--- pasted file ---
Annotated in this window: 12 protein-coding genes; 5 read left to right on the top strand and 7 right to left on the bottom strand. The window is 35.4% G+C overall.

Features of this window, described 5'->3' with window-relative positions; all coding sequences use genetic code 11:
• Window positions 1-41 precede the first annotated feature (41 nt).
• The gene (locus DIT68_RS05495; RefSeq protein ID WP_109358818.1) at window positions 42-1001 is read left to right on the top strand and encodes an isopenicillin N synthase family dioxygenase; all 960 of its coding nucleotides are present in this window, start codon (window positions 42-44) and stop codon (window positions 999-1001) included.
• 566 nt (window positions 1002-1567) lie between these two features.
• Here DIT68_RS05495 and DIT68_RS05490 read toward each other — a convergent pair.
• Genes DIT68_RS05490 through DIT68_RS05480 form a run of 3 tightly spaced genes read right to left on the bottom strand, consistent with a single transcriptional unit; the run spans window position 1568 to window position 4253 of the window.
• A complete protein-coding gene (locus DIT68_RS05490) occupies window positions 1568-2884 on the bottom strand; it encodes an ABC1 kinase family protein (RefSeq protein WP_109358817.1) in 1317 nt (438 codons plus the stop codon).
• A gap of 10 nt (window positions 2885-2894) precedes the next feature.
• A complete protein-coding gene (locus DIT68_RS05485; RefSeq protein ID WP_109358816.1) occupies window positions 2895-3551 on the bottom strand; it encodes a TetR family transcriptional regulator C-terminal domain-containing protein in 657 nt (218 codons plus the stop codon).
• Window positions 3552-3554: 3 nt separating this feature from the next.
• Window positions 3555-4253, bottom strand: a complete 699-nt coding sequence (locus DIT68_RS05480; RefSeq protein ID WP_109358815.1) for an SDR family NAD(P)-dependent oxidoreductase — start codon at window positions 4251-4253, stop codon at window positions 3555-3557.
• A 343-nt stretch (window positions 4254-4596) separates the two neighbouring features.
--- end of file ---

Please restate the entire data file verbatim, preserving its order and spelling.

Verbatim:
Annotated in this window: 12 protein-coding genes; 5 read left to right on the top strand and 7 right to left on the bottom strand. The window is 35.4% G+C overall.

Features of this window, described 5'->3' with window-relative positions; all coding sequences use genetic code 11:
• Window positions 1-41 precede the first annotated feature (41 nt).
• The gene (locus DIT68_RS05495; RefSeq protein ID WP_109358818.1) at window positions 42-1001 is read left to right on the top strand and encodes an isopenicillin N synthase family dioxygenase; all 960 of its coding nucleotides are present in this window, start codon (window positions 42-44) and stop codon (window positions 999-1001) included.
• 566 nt (window positions 1002-1567) lie between these two features.
• Here DIT68_RS05495 and DIT68_RS05490 read toward each other — a convergent pair.
• Genes DIT68_RS05490 through DIT68_RS05480 form a run of 3 tightly spaced genes read right to left on the bottom strand, consistent with a single transcriptional unit; the run spans window position 1568 to window position 4253 of the window.
• A complete protein-coding gene (locus DIT68_RS05490) occupies window positions 1568-2884 on the bottom strand; it encodes an ABC1 kinase family protein (RefSeq protein WP_109358817.1) in 1317 nt (438 codons plus the stop codon).
• A gap of 10 nt (window positions 2885-2894) precedes the next feature.
• A complete protein-coding gene (locus DIT68_RS05485; RefSeq protein ID WP_109358816.1) occupies window positions 2895-3551 on the bottom strand; it encodes a TetR family transcriptional regulator C-terminal domain-containing protein in 657 nt (218 codons plus the stop codon).
• Window positions 3552-3554: 3 nt separating this feature from the next.
• Window positions 3555-4253, bottom strand: a complete 699-nt coding sequence (locus DIT68_RS05480; RefSeq protein ID WP_109358815.1) for an SDR family NAD(P)-dependent oxidoreductase — start codon at window positions 4251-4253, stop codon at window positions 3555-3557.
• A 343-nt stretch (window positions 4254-4596) separates the two neighbouring features.